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    The IMF Ironically Wants a Bailout

    The International Monetary Fund (IMF) is a fundamentally flawed institution that currently serves as an international bailout fund. The global bureaucracy has spent decades bailing out reckless foreign countries and banks, of which most recently are Greece, Ireland and Portugal. But now reports are circulating that the IMF needs a bailout of their own.  

    IMF head Christine Lagarde recently signaled that the Fund is running low on bailout money. According to the Telegraph, “the IMF has warned that its $384 bn war chest designed as an emergency bail-out fund is inadequate to deliver the scale of the support required by trouble states.” While no specific details have been released yet, hold on your wallets. As Cato Institute scholar Dan Mitchell cautions, the IMF “presumably will demand more handouts from member nations – with the United States on the hook for providing the biggest share.” 

    Many people do not realize that U.S. taxpayers actually pay the largest share of the IMF’s bills. The American mainstream media—with the exception of former IMF head Dominique Strauss-Kahn sex scandal coverage—has largely ignored the IMF. But as Cato Institute scholar Doug Bandow writes, “if the IMF was only spending other people’s money, then the U.S. might remain an amused bystander. But as the largest single contributor (16.67 percent, to be exact) to the Fund, American taxpayers are on the hook for a share of that organization’s lending, which ran more than $90 billion last year.” Americans would be wise to pay closer attention to what the IMF has done with our money.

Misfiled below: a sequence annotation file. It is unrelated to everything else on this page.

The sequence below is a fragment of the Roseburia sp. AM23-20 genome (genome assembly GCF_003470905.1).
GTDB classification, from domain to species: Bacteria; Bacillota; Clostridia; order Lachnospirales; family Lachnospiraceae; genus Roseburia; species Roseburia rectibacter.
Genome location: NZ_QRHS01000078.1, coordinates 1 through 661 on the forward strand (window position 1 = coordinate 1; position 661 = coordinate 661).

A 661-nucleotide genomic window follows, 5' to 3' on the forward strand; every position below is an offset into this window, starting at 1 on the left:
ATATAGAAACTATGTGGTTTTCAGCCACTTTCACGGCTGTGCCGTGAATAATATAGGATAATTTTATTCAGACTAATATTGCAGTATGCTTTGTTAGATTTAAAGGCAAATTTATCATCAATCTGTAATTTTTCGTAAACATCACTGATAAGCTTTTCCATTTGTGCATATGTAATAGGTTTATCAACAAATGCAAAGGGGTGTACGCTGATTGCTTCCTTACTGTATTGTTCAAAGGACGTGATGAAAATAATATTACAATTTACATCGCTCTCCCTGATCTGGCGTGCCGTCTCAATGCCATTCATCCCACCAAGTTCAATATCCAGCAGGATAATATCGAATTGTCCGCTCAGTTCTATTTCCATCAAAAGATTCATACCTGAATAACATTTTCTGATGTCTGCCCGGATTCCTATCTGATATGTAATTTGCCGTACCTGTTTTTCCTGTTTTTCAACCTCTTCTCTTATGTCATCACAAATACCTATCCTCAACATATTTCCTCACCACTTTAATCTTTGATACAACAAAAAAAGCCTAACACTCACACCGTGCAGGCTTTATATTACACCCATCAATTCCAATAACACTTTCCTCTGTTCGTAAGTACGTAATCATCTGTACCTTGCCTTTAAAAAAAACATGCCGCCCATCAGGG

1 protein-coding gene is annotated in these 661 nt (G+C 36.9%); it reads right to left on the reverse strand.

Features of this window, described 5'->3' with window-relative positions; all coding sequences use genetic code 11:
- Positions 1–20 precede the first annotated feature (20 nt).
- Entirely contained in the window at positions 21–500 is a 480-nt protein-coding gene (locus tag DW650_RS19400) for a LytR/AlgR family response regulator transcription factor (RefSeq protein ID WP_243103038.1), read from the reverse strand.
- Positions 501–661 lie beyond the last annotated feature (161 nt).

Americans taxpayers should not be forced to bail out the IMF. Nor should they be forced to subsidize foreign banks and spendthrift governments. As economist Henry Hazlitt wrote, “the real solution is to dismantle the International Monetary Fund system.” The IMF is an unconstitutional international bureaucracy that has harmed taxpayers, threatened our national sovereignty and has propped up dangerous economic policies. 

    The Constitution certainly does not grant the federal government the authority to join international institutions such as the IMF. The international bureaucracy undermines our national sovereignty since our elected congressional representatives cannot even vote on these foreign bailouts. Unfortunately, the only American man with the power to veto IMF bailouts is Treasury Secretary Tim Geithner. Can Tim Geithner please be fired already?

    All of the IMF loans and bailouts have inflamed what economists call moral hazard. The IMF has held out of the prospect of a bailout which has encouraged banks and governments to make more risky decisions. As Professor Philipp Bagus says, “risky countries, and, more importantly, their creditors, view the guarantee of bailouts as an insurance policy. Investors are less cautious about investing in developing economies as the IMF has implicitly guaranteed to cover their losses in the event of a financial calamity.”

    The IMF should not get one more cent from U.S. taxpayers. We’d be better off if the United States would immediately withdraw from the international bailout fund which no longer serves a legitimate purpose.